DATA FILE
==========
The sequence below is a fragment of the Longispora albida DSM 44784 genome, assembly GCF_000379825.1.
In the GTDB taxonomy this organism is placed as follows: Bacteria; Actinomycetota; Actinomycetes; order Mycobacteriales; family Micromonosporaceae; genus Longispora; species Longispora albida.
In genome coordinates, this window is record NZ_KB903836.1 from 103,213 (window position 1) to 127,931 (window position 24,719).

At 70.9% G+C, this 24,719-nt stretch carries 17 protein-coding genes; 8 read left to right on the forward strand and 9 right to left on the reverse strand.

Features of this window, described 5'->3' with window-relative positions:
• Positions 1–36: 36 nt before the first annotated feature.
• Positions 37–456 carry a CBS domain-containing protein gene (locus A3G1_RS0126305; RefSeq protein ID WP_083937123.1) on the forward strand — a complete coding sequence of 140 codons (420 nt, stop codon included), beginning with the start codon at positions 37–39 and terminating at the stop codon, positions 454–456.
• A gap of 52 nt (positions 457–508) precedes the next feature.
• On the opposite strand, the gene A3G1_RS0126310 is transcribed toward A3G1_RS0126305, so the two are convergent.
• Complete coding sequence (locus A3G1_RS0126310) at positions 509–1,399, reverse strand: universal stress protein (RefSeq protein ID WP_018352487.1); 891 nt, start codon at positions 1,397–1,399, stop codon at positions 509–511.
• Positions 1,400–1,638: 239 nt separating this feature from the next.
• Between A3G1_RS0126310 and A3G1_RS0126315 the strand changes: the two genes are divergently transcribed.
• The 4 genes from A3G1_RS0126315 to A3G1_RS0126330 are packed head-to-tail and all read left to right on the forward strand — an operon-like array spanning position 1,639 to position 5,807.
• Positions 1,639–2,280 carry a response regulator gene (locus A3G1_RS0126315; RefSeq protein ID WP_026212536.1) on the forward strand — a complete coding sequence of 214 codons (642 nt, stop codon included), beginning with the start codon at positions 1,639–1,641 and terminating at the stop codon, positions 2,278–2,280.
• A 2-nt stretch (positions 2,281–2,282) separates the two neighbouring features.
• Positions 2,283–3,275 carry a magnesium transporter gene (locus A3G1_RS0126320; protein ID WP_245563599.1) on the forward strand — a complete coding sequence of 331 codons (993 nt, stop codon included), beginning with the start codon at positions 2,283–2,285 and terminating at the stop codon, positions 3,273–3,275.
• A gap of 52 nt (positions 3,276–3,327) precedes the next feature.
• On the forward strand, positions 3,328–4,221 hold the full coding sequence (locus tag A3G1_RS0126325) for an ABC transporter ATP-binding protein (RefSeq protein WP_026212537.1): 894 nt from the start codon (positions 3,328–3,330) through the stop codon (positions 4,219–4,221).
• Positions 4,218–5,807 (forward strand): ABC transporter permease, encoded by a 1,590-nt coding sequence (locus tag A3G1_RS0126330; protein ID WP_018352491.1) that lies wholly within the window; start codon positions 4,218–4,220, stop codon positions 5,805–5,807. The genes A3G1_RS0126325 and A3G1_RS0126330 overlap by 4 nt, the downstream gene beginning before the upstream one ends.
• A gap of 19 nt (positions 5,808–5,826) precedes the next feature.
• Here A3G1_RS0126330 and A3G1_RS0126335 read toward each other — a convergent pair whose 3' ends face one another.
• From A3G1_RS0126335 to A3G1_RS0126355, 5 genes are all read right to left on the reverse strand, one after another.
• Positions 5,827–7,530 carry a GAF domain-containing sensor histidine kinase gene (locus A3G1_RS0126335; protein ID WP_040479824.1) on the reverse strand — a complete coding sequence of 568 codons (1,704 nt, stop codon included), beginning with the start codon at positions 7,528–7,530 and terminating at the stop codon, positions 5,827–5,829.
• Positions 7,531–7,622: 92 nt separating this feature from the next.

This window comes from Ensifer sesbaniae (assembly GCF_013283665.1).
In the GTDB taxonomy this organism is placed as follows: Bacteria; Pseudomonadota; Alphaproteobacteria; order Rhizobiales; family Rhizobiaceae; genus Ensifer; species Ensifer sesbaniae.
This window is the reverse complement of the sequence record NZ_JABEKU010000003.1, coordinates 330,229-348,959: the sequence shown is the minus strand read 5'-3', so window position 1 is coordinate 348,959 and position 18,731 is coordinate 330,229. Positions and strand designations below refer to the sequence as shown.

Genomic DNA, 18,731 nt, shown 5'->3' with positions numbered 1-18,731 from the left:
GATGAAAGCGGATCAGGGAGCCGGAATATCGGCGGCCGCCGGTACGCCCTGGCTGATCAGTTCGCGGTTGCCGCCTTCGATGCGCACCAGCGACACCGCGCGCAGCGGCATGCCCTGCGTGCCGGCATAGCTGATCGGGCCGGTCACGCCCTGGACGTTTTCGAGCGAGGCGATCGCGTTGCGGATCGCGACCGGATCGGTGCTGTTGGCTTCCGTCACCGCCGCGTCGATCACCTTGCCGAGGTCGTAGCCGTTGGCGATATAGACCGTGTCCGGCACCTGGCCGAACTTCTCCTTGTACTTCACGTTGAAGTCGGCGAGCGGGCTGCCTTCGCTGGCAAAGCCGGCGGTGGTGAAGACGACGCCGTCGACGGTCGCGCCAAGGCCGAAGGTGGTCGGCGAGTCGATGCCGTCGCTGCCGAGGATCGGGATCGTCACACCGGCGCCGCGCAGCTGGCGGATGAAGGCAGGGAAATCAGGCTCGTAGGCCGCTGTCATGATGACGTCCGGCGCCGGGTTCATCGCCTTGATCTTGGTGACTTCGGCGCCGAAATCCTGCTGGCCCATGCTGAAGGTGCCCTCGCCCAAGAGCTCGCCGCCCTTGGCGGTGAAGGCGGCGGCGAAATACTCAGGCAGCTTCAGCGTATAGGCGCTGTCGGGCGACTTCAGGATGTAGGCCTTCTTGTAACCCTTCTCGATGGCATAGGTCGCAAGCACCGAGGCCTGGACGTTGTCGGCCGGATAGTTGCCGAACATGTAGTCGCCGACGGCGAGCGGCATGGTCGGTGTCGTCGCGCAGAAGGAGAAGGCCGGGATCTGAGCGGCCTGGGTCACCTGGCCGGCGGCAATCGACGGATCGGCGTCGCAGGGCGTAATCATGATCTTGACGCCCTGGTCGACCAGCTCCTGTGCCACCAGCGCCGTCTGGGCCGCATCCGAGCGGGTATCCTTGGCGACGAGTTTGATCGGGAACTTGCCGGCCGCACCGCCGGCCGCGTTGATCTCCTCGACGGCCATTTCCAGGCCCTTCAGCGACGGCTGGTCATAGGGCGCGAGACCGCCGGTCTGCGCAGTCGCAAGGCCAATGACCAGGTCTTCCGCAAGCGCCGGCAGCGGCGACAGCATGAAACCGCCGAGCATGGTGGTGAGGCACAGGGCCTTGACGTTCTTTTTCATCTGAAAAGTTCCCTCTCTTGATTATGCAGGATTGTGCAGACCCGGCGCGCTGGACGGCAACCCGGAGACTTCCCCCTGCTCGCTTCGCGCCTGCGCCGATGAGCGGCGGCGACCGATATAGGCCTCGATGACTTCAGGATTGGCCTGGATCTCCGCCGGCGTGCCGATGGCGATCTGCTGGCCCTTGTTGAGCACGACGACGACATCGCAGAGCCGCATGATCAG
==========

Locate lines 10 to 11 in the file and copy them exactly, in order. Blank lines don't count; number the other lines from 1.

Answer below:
• Complete coding sequence (locus A3G1_RS0126310) at positions 509–1,399, reverse strand: universal stress protein (RefSeq protein ID WP_018352487.1); 891 nt, start codon at positions 1,397–1,399, stop codon at positions 509–511.
• Positions 1,400–1,638: 239 nt separating this feature from the next.